Anti-tumor mechanisms of WMJ-J2, a novel aliphatic hydroxamate-based compound, in HCT116 colorectal cancer cells

[Speaker] Ming-Jen Hsu:1
[Co-author] Wei-Jan Huang:2, Yu-Han Huang:3, Meng-Chieh Yu:1
1:Department of Pharmacology, Taipei Medical University, Taiwan, 2:Graduate Institute of Pharmacognosy, Taipei Medical University, Taiwan, 3:Graduate Institute of Medical Sciences, College of Medicine, Taipei Medical University, Taiwan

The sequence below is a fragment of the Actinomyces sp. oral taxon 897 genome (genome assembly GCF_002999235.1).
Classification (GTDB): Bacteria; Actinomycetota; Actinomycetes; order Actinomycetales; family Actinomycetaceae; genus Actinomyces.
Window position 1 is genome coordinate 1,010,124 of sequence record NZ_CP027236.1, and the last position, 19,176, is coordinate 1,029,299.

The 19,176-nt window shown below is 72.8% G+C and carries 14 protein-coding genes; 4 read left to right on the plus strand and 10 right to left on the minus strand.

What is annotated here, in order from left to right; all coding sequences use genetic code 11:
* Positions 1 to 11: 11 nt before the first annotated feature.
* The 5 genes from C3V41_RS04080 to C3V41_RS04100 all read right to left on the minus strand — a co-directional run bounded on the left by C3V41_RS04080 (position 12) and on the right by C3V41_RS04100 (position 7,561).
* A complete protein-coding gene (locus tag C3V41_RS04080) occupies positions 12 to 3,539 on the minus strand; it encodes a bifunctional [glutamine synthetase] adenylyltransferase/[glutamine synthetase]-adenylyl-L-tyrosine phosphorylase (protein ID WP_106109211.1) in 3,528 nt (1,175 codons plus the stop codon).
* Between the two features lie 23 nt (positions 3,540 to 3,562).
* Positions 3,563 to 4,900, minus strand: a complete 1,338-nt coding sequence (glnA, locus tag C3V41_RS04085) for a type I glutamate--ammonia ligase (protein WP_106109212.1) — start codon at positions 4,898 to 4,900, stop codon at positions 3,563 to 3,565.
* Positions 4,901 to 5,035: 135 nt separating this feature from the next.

Background: Growing evidence shows that hydroxamate-based compounds exhibit broad-spectrum pharmacological properties including anti-tumor activity. It thus attracts much attention in the field of drug discovery. However, the precise mechanisms underlying hydroxamate derivatives' anti-tumor actions remains incomplete understood. Methods: In this study, we investigated the anti-tumor mechanisms of a novel aliphatic hydroxamate derivative, WMJ-J2, in HCT116 colorectal cancer cells. Results: WMJ-J2 caused G2/M cell cycle arrest and apoptosis in HCT116 cells. These actions were associated with liver kinase B1 (LKB1), AMP-activated protein kinase (AMPK) and p38 mitogen-activated protein kinase (p38MAPK) activation, as well as the modulation of survivin and p21. LKB1-AMPK-p38MAPK signaling blockade reduced WMJ-J2's enhancing effects on survivin reduction. WMJ-J2 also caused p53 phosphorylation and acetylation. WMJ-J2's actions on p21 were reduced in p53-null HCT116 cells. In contrast, WMJ-J2-induced survivin reduction was not altered in p53-null HCT116 cells. WMJ-J2's enhancing effects in survivin reduction were reduced in the presence of MG132, a proteasome inhibitor. Moreover, WMJ-J2 induced alpha-tubulin acetylation and interfered with microtubule assembly. Transfection with HDAC6-Flag or HDAC8-Flag abrogated WMJ-J2's enhancing effect on alpha-tubulin acetylation. Furthermore, WMJ-J2 suppressed the growth of subcutaneous xenografts of HCT116 cells in vivo. Conclusions: WMJ-J2-induced HCT116 cell death may involve LKB1-AMPK-p38MAPK-p53-survivin signaling pathway. Disruption of microtubule assembly may also contribute to WMJ-J2's actions in HCT116 cells. These results suggest that WMJ-J2 may be a potential drug candidate and warrant the clinical development in the treatment of colorectal cancer cells
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